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    • A library of content featuring products in the Oracle Cloud Application Foundation.
    • This tutorial provides instructions on how to configure Oracle GoldenGate to take DML transactions from an Oracle database and send them to an Oracle WebLogic Server (WLS) JMS queue using GoldenGate Java Adapters.

    • This demonstration shows you how to clone a WebLogic domain from the software library using Oracle Enterprise Manager Cloud Control 12c.
    • This tutorial shows you how to install Oracle WebLogic Server 12c using the generic installer and how to create a basic WebLogic Server domain.

    • This tutorial describes how WebLogic logging services provide facilities for writing, viewing, filtering, and listening for log messages. These log messages are generated by WebLogic Server instances, subsystems, and Java EE applications that run on WebLogic Server or in client JVMs.

      WebLogic Server subsystems use logging services to provide information about events such as the deployment of new applications or the failure of one or more subsystems. A server instance uses them to communicate its status and respond to specific events. For example, you can use WebLogic logging services to report error conditions or listen for log messages from a specific subsystem.

      Each WebLogic Server instance maintains a server log. Because each WebLogic Server domain can run concurrent, multiple instances of WebLogic Server, the logging services collect messages that are generated on multiple server instances into a single, domain-wide message log. The domain log provides the overall status of the domain.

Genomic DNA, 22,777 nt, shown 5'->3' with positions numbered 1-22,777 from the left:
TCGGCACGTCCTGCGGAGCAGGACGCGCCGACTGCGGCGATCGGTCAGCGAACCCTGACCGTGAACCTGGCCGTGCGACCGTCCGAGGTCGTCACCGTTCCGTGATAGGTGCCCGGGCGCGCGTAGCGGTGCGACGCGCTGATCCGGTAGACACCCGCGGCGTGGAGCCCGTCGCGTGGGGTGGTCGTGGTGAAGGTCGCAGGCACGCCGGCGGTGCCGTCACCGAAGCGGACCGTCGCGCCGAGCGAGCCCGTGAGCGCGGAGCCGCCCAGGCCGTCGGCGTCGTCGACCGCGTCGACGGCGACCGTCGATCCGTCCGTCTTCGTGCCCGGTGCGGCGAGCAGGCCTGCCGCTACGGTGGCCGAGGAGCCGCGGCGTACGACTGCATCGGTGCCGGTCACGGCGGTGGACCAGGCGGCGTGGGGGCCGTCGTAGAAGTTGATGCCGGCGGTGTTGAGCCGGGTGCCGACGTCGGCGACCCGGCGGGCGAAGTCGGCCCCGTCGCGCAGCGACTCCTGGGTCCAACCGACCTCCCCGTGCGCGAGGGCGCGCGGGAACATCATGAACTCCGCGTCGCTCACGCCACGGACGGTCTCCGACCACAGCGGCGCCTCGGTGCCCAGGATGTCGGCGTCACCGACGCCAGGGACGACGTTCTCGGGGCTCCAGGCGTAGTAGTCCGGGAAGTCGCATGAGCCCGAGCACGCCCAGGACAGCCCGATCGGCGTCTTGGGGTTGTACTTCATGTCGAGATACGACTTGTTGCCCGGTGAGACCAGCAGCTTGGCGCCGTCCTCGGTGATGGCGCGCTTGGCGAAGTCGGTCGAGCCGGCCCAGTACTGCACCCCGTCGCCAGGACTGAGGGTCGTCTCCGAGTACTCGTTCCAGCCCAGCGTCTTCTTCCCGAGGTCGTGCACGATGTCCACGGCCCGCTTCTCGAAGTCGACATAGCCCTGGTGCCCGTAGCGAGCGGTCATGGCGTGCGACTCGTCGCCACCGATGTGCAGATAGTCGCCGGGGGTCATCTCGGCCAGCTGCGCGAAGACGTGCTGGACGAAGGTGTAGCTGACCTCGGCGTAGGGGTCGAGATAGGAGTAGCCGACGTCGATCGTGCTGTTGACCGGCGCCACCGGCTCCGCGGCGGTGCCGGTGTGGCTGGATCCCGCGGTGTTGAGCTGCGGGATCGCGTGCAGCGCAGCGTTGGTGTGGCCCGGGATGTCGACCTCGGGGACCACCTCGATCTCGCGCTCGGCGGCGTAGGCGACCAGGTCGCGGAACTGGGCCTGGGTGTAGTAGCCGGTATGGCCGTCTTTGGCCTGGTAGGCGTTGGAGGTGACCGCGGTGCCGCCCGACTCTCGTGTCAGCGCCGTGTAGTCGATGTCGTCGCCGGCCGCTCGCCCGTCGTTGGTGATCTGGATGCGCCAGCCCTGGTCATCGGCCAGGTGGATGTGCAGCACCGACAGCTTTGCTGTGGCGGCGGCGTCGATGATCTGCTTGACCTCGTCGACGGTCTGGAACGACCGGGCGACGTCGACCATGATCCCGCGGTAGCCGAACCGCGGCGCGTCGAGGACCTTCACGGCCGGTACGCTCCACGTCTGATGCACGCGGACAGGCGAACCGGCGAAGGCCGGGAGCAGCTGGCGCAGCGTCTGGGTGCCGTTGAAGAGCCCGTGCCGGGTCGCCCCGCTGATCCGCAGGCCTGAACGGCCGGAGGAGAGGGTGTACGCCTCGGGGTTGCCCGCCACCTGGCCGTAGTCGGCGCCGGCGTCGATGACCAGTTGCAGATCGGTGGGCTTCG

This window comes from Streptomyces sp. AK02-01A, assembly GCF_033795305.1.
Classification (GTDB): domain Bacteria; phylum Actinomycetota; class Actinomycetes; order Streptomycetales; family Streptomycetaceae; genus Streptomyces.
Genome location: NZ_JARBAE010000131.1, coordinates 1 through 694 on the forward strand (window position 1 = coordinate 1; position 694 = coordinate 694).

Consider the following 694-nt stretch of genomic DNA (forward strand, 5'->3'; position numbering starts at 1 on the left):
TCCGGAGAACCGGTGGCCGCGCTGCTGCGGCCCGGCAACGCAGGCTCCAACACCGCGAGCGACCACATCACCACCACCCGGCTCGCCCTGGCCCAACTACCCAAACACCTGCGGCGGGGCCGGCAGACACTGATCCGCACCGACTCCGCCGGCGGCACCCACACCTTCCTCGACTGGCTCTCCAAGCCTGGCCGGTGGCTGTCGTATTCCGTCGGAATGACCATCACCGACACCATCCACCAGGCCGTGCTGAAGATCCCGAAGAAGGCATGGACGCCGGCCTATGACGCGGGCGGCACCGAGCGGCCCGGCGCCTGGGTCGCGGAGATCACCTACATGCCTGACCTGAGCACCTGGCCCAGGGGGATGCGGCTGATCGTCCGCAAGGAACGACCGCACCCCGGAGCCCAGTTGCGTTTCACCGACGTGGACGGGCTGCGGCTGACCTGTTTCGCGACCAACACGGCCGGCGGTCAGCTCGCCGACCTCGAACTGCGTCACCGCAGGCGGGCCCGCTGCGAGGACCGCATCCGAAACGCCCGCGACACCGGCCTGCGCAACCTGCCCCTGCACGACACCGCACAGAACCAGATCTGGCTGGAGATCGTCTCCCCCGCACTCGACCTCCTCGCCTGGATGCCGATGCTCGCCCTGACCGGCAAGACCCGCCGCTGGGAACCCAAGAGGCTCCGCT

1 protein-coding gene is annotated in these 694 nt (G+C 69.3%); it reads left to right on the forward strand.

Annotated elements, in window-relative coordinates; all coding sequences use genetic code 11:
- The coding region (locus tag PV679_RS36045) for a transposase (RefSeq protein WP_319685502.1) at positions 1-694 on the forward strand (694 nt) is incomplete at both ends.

• This tutorial shows you how to generate an initial deployment plan for an existing web application, edit the deployment plan, and then use the WebLogic Server Administration Console to redeploy your application with that plan.

    • This tutorial shows how to use the Oracle WebLogic Server 12c (12.2.1) production redeployment feature to have two versions of the same application deployed simultaneously.

    • In a production environment, WebLogic Server instances are often distributed across multiple domains, machines, and geographic locations. Node Manager is a WebLogic Server utility that enables you to start, shut down, and restart the administration server and managed servers from a remote location. Although Node Manager is not required, it is recommended if your WebLogic Server environment hosts applications with high availability requirements.

      A Node Manager process is not associated with a specific WebLogic domain, but with a particular machine. You can use the same Node Manager process to control server instances from any WebLogic Server domain, as long as those server instances reside on the same machine as the Node Manager process.

      This tutorial covers configuring and starting the Java-based Node Manager and using it to control Oracle WebLogic Server 12c (12.2.1) managed servers. 

    • A Java web application, like any Java EE application, can be deployed to an application server as an archive file. Web application archives use the .war file extension.
      This tutorial covers using the Oracle WebLogic Server 12c (12.2.1) administration console to deploy a simple Java EE web application. You learn how to start and run the application, redeploy an updated version of the application, and undeploy the application.